In the 20th century, federal courts were actually barred from scrutinizing a state’s vote-counting procedures. At the end of the 19th century, in litigation over the 1899 Kentucky gubernatorial election, the U.S. Supreme Court expressly precluded the federal judiciary from becoming involved in these disputes. No matter how egregious the stuffing of the ballot boxes might have been in that election, the majority proclaimed that the Constitution left the federal judiciary powerless to entertain any claim of a constitutional violation. It was an essential feature of state sovereignty built into the architecture of the U.S. Constitution that the states would have to police these frauds, or alleged frauds, themselves.
J. C. W. Beckham
The court’s ruling in the Kentucky case, Taylor v. Beckham, had major consequences in the 20th century—most notably in 1948, when electoral fraud not only occurred but shaped history. The scene was Alice, Texas, and after the polls had closed in precinct 13, 200 fake votes were added for U.S. Senate candidate Lyndon Johnson, as Robert Caro and Robert Dallek have documented in their biographies of Johnson. His opponent, former governor Coke Stevenson, went to federal court in an effort to remove the fraudulent votes from Ballot Box 13. Since Johnson’s margin of victory was only 87 votes, deducting the 200 fabricated votes would reverse the outcome. But before a federal judge in Texas could complete an investigation of the evidence, an emergency decree came down from Supreme Court Justice Hugo Black, resting on the precedent from Taylor v. Beckham, and ruling that the federal court had no jurisdiction. No matter the truth of the ballot-boxing stuffing perpetrated on behalf of Johnson, federal judges were powerless. “Landslide Lyndon,” a nickname Johnson himself would embrace, went to the Senate, where he quickly became majority leader and, in 1960, John F. Kennedy’s running mate.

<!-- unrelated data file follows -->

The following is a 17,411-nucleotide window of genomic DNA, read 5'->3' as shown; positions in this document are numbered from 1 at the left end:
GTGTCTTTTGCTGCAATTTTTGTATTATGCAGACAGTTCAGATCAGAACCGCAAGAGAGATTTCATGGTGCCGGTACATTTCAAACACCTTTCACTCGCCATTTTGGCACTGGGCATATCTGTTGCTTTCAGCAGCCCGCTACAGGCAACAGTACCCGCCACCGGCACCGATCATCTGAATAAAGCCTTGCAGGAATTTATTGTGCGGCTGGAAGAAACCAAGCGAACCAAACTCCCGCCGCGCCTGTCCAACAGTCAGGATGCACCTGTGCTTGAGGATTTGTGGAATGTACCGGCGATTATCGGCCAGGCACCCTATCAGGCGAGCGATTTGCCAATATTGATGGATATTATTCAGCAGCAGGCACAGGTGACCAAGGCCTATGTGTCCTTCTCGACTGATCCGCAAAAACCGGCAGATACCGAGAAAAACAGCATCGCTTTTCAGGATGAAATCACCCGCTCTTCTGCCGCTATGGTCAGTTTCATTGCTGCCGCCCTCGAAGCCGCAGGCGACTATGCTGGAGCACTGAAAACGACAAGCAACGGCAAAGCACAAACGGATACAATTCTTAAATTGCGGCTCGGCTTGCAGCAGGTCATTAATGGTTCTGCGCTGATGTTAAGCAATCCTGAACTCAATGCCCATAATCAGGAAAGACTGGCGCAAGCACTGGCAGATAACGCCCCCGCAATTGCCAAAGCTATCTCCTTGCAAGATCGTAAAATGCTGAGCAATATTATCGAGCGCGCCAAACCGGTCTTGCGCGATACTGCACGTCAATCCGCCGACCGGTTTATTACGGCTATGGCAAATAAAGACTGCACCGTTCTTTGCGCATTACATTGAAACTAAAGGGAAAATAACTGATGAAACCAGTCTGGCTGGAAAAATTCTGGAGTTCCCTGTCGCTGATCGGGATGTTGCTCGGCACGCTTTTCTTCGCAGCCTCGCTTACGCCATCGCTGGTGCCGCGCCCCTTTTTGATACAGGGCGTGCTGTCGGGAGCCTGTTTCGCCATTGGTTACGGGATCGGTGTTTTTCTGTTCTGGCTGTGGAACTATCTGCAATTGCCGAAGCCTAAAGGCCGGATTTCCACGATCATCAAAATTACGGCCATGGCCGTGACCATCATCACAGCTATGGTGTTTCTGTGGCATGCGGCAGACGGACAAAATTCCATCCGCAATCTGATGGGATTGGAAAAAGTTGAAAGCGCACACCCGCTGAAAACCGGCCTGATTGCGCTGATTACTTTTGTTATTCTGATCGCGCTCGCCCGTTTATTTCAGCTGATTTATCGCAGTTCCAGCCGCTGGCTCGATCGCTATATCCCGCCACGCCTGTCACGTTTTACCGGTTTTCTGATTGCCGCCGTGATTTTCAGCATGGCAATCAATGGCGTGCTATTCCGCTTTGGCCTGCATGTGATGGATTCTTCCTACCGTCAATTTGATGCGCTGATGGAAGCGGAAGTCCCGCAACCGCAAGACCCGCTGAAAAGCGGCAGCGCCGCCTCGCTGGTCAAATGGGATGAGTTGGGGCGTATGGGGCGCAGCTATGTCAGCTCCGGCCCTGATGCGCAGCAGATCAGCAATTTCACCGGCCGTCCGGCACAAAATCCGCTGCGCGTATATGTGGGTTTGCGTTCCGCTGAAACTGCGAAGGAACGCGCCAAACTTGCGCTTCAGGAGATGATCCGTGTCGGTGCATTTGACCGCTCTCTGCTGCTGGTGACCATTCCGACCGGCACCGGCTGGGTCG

The 1960 presidential election itself involved allegations of fraud, again in Texas and also in Illinois. There were suggestions, corroborated by later scholarship, that Republican nominee Richard Nixon might have been robbed of 100,000 or more votes in Texas, where Kennedy had been declared the winner by only half that number of votes. In Illinois, Kennedy’s margin was much lower—only 8,858—and a partial recount of a down-ballot Cook County race in the same election indicated that Democrats might have manufactured about the same number of votes (8,875), though it remains debatable whether down-ballot fraud would also be reflected at the top of the ticket. Whether or not there actually was enough wrongdoing to account for Kennedy’s victory, one thing is clear: Nixon had no remedy. The 1948 dispute had confirmed that it would be futile for the Republican to file suit in federal court. As for state court, that was pointless, too, since Texas courts at the time were thoroughly controlled by the Democratic Party. Nixon, however, undermined the outcry by publicly conceding defeat. As he later wrote, “[T]here was no procedure whatever for a losing candidate to get a recount in Texas.” Even so, many Republicans ever since have believed that the 1960 election was stolen.
Bush v. Gore was, in effect, payback for 1960. The Republican majority on the U.S. Supreme Court was not going to let the Democratic-dominated Florida judiciary, which had ordered a recount, steal the election for Gore. Bush was going to get the hearing in federal court that Nixon never had. Relying on precedents from different areas of election law, the Supreme Court repudiated the position it had taken in Taylor v. Beckham and decided that the Florida secretary of state’s original vote count could stand. But as a consequence of the 5-4 split among the justices in Bush v. Gore, the U.S. Supreme Court now looked just as partisan as the Florida Supreme Court it was overruling. America still lacked an impartial institution for ballot-counting battles, just as it had in 1792. Bush took office with many Democrats still insisting, as Spike Lee’s film succinctly put it, “We Wuz Robbed.”